You hate your boss. And now there's a way to tell the whole world why

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The Independent Online

"Hey! Whiny bosses! ... if you want your entry deleted, you must allow 48 hours AND provide us with the URL [Web address] ... Thank You, The Gang at MYBOSSSUCKS.COM."

"Hey! Whiny bosses! ... if you want your entry deleted, you must allow 48 hours AND provide us with the URL [Web address] ... Thank You, The Gang at MYBOSSSUCKS.COM."

Messages like that (on the front page of the website www.mybosssucks.com) may seem to prove that charm levels are plumbing new depths on the internet. But it and sites like it are providing a new outlet for frustrated employees, replacing the canteen or pub as a venue for staff to vent their feelings about the people in charge of them. The content can get extremely personal: one London-based manager, according to the site, is "the top guy's ass-kisser supremo. She's an old hag, wrinkled up bag, that has no real teeth left, and chain smokes all day, and hates non-smokers. Her liver is shot to hell from years of drug use and can't drink any booze now because of it. Lies to people." And that's before we get to her sexual habits.

The site also has an agony aunt (whose advice generally boils down to "grin and bear it!" or "go!") and a "Boss Of The Month", which is anything but a plaudit.

Yet the busiest area is the one devoted to being rude about those in charge. "Has the management skills of a shell fish", said one of the less rude anonymous entries about one British manager of a large computing company, who was mentioned by name yesterday. Contacted by The Independent, he looked at the site and commented: "I can't say I'm that bothered by it. But you don't get a chance to reply, either on the site or by e-mail. That seems the strangest thing. What's the point of it?"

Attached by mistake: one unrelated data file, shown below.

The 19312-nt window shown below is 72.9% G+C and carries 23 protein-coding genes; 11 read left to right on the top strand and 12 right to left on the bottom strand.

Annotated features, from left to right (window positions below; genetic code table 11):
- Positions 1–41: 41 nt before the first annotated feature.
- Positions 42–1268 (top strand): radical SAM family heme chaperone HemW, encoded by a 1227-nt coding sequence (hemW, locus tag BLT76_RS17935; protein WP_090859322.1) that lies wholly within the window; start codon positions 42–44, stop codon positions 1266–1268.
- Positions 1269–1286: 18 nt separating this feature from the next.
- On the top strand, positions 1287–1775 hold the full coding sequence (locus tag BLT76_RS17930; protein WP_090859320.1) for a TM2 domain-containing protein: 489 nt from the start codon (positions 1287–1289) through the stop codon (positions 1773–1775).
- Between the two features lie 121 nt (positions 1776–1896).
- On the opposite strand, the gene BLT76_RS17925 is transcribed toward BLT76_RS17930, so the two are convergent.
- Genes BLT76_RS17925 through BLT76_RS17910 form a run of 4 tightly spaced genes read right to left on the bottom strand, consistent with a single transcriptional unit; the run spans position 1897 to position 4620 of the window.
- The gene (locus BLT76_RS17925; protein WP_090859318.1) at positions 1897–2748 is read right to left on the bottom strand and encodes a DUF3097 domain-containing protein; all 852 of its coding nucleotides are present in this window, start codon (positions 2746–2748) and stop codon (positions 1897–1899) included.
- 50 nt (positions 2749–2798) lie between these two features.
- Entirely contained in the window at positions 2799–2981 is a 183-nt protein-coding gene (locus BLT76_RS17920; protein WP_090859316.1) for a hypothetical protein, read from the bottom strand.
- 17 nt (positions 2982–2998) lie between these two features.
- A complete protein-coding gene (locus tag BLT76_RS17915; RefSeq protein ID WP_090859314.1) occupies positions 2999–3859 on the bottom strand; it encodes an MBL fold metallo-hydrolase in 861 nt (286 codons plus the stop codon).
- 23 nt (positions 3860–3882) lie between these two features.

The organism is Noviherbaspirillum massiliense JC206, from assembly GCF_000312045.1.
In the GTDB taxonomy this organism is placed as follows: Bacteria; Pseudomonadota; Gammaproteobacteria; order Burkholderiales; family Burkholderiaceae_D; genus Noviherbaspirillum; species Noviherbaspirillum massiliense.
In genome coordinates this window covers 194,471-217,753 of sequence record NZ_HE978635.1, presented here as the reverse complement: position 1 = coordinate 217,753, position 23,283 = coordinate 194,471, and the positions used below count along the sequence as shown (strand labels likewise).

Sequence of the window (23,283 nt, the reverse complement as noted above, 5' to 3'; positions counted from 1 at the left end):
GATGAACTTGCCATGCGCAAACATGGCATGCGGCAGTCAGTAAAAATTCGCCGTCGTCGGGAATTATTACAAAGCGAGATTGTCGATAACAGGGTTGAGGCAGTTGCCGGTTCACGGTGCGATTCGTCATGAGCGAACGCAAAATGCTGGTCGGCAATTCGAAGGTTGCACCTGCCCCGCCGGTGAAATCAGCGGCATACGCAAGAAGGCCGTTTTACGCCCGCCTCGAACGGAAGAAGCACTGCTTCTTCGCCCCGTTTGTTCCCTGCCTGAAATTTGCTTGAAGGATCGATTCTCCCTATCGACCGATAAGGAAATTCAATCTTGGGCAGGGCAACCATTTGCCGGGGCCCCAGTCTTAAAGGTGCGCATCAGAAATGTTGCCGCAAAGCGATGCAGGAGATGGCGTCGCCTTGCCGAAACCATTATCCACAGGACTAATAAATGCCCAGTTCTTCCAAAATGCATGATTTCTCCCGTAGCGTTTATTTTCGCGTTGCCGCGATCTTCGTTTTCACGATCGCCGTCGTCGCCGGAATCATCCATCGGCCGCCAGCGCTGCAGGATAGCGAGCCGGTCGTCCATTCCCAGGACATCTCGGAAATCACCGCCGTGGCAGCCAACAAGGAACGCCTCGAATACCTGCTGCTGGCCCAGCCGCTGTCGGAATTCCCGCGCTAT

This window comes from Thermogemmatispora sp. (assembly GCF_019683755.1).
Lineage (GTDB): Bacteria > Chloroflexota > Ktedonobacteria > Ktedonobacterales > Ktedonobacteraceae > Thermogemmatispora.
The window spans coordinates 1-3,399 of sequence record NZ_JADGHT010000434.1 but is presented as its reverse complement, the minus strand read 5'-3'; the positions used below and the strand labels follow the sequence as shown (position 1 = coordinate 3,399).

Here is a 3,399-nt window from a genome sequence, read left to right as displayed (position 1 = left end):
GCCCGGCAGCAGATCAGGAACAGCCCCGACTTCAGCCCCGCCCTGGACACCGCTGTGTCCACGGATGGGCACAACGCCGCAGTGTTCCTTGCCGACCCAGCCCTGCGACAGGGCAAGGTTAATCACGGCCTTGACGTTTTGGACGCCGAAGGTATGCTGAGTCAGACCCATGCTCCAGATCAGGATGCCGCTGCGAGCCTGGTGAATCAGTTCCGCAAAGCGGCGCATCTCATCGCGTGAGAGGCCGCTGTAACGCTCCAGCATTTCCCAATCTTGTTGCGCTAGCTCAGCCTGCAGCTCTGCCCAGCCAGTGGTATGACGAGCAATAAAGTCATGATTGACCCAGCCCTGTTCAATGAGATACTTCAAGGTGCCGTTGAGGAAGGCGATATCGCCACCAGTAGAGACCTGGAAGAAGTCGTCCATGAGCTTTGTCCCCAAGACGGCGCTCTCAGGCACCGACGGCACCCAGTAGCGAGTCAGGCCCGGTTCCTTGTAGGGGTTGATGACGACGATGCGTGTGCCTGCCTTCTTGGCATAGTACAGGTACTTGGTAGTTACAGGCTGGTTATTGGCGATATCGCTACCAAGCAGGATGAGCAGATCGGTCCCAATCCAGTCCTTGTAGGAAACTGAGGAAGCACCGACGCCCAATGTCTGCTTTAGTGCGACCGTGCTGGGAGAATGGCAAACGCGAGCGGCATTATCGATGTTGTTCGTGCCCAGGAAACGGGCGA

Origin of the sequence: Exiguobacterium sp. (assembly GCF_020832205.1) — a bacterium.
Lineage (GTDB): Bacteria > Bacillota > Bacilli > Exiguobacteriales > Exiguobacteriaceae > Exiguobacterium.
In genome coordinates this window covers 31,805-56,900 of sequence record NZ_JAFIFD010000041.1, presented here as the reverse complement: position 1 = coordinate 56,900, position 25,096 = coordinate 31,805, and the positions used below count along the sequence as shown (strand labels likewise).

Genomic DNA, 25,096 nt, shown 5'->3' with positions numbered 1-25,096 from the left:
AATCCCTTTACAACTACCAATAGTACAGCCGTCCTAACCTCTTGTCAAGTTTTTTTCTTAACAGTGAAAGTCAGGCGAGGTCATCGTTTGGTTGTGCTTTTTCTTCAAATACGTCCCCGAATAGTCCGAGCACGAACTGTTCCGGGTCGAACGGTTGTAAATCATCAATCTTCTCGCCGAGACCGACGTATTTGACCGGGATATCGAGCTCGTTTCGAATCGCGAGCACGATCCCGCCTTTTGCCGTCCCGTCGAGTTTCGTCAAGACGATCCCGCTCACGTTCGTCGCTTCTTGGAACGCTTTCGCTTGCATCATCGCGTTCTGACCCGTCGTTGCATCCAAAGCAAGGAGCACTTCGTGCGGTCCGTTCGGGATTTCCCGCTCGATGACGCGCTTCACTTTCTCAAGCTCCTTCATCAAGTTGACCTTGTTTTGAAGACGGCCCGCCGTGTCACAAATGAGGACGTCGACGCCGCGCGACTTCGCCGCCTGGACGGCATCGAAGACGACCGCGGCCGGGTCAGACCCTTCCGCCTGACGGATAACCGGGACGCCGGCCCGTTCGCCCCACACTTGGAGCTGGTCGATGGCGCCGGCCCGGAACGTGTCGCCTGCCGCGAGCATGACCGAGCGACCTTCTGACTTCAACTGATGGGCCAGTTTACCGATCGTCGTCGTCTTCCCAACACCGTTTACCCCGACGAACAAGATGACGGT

According to a conference yesterday, the point is that it allows employees in modern, pressured companies to let off virtual steam - "cyber-venting" A growing number of sites have been set up for specific industries, such as airlines (where pilots have swapped tales of near-misses) and the rail sector. Sometimes, though, it gets out of hand.

The conference, organised by the law firm Eversheds, heard 86 per cent of companies allow their workers access to the internet - but that, among attendees, 66 per cent had disciplined or dismissed staff for breaking policies for using the Net or internal networks.

The most misuse was downloading offensive material: 71 per cent of employers cited this as a reason for disciplinary action or the sack. The second most popular reason, cited by more than a quarter, was excessive personal use of the internet during work hours. Martin Hopkins, a partner at Eversheds, said: "The convention has served to highlight some major issues employers are facing in the internet age - cyber-venting is just one of these. Sites such as www.mybosssucks.com and www.workingwounded.com are visited by thousands of people a day.

"Although much of the information posted on these sites may be harmless, some complaints and accusations can cause massive damage to a business' reputation and affect other areas like recruitment."

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